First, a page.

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Tomato festival celebrates history in the Ozarks

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A successful crop of tomatoes may lead to a common challenge for gardeners: how to use them all.

Tomatoes have a long and celebrated history in the Ozarks. Tomato growing and canning as a commercial enterprise began in the Ozarks sometime in the 1890s and reached a peak during the 1920s and 1930s, before trailing off dramatically around the time of World War II, and died out completely around the 1950s or 1960s.
While tomato production in the Ozarks has since declined, there is a growing potential for new local markets according to University of Missouri Extension specialists. Even without commercial production, tomatoes are a favorite of local gardeners.

Everything about tomatoes will be celebrated as part of University of Missouri Extension’s “Tomato Festival” from 6 p.m. to 8 p.m., Tuesday, July 18 in the large classroom at the Botanical Center, 2400 S. Scenic, Springfield, Mo.

The workshop will include presentations by Patrick Byers, an MU Extension horticulture specialist, Kelly McGowan, a horticulture educator with MU Extension, and Dr. Pam Duitsman, a nutrition specialist with MU Extension.

Tomato production, including how to choose the best variety, planting and caring for tomatoes, and the harvest and storage of tomatoes – will be addressed in presentations at the festival. There will also be a tomato tasting opportunity along with the sale of different tomato varieties.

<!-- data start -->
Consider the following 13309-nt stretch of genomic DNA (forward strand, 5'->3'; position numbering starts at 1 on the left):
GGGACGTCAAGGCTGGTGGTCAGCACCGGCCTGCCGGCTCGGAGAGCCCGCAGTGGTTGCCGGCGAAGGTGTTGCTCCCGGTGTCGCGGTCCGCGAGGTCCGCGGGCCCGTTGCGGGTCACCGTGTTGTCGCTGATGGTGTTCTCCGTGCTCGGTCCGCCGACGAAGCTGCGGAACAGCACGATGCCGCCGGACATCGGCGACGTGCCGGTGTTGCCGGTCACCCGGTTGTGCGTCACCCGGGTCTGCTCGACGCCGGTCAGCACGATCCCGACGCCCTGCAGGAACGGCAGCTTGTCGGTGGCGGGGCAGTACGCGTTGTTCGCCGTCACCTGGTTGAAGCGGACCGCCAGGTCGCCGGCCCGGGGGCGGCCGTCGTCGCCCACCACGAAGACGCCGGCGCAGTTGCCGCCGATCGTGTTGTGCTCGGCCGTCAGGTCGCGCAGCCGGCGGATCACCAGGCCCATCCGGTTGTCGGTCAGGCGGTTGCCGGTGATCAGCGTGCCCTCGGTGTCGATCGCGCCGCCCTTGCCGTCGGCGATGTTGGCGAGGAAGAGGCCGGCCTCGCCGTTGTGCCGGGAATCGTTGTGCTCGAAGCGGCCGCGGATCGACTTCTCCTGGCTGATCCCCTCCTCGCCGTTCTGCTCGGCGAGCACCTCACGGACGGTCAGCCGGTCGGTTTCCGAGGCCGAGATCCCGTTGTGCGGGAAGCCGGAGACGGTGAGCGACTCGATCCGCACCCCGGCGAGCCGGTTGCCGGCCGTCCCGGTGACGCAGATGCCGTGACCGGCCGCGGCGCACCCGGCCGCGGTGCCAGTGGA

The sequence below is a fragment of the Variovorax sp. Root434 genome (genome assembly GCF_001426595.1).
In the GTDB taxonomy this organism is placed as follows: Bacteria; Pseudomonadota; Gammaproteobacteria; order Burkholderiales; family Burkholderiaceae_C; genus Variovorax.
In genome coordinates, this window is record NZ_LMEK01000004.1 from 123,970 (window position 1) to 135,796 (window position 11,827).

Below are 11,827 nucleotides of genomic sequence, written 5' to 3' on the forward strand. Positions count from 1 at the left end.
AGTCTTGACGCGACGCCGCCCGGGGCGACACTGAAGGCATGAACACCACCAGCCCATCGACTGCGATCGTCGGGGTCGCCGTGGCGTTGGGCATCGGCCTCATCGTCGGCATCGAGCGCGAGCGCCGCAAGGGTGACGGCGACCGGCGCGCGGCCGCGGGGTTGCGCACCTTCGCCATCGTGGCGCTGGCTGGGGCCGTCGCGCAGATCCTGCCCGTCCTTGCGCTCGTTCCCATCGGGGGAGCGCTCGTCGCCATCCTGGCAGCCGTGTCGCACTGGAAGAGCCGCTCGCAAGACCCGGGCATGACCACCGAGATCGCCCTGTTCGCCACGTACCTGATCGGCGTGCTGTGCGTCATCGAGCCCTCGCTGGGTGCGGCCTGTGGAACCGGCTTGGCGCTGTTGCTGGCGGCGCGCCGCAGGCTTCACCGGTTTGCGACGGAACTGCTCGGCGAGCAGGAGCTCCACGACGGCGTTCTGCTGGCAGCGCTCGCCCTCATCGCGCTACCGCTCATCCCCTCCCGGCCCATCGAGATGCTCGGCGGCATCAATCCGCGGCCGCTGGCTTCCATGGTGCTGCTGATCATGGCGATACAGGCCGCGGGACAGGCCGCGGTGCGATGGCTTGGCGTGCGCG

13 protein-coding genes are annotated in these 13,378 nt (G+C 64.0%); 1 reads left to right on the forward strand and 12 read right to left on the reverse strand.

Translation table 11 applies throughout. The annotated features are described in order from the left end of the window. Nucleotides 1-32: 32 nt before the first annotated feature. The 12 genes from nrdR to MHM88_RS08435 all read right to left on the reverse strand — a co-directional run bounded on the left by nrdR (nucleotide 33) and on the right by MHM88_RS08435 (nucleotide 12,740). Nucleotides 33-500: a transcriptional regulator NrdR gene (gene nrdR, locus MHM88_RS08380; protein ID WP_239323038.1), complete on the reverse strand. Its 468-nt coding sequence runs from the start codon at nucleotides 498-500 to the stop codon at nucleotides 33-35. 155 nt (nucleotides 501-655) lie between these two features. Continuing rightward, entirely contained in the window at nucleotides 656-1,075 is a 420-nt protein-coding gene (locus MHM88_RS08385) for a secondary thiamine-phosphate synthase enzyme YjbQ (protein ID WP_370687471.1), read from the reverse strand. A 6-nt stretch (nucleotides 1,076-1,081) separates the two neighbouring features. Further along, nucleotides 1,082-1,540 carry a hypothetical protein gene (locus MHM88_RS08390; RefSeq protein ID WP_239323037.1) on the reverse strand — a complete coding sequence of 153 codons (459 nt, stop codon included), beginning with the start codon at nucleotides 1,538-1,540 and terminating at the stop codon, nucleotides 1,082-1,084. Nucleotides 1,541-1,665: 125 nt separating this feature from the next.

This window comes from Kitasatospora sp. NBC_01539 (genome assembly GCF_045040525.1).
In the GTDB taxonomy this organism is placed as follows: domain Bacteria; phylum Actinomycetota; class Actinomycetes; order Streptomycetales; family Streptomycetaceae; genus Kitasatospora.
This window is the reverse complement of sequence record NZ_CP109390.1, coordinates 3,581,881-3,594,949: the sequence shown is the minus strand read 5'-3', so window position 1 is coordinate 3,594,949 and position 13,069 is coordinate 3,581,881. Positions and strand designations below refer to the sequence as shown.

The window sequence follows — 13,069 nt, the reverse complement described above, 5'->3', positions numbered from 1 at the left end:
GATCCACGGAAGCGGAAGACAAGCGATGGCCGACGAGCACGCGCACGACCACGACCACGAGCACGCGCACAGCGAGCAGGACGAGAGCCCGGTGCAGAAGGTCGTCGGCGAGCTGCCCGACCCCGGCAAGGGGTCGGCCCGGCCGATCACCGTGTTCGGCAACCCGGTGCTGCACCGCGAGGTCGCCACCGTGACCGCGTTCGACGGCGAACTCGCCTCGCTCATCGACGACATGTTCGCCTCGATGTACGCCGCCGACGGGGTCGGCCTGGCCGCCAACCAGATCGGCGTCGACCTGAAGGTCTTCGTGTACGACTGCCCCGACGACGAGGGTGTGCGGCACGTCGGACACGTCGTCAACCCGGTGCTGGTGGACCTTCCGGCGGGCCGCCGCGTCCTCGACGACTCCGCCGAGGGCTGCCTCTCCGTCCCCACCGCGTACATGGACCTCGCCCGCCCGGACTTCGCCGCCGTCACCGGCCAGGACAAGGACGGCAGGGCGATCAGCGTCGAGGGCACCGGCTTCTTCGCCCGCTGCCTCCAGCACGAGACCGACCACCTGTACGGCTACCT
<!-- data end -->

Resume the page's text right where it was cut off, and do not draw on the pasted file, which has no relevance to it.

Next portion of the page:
There is a cost of $15 per person for the program. Advanced registration is needed and can be done online, in person at the Greene County Extension, by sending a check by mail to Greene County Extension at 2400 S. Scenic Avenue, Springfield, MO 65807. A registration form can be found online at

George Freeman is a veteran journalist and photographer. An award-winning writer, editor and columnist in Springfield, Mo., with more than 50 years experience. His preference is for positive and uplifting stories about people, places, traditions and trends that make the Ozarks one of the most livable regions anywhere. A member of the Garden Writers Association of America, he is a past-president of the Society of Professional Journalists of Southwest Missouri, the Kansas and Ohio AP societies; a board member of Friends of the Garden and a member of the Rotary Club of Springfield. In 1976, he traveled to India as a member of a Rotary Foundation Group Study Exchange Team.

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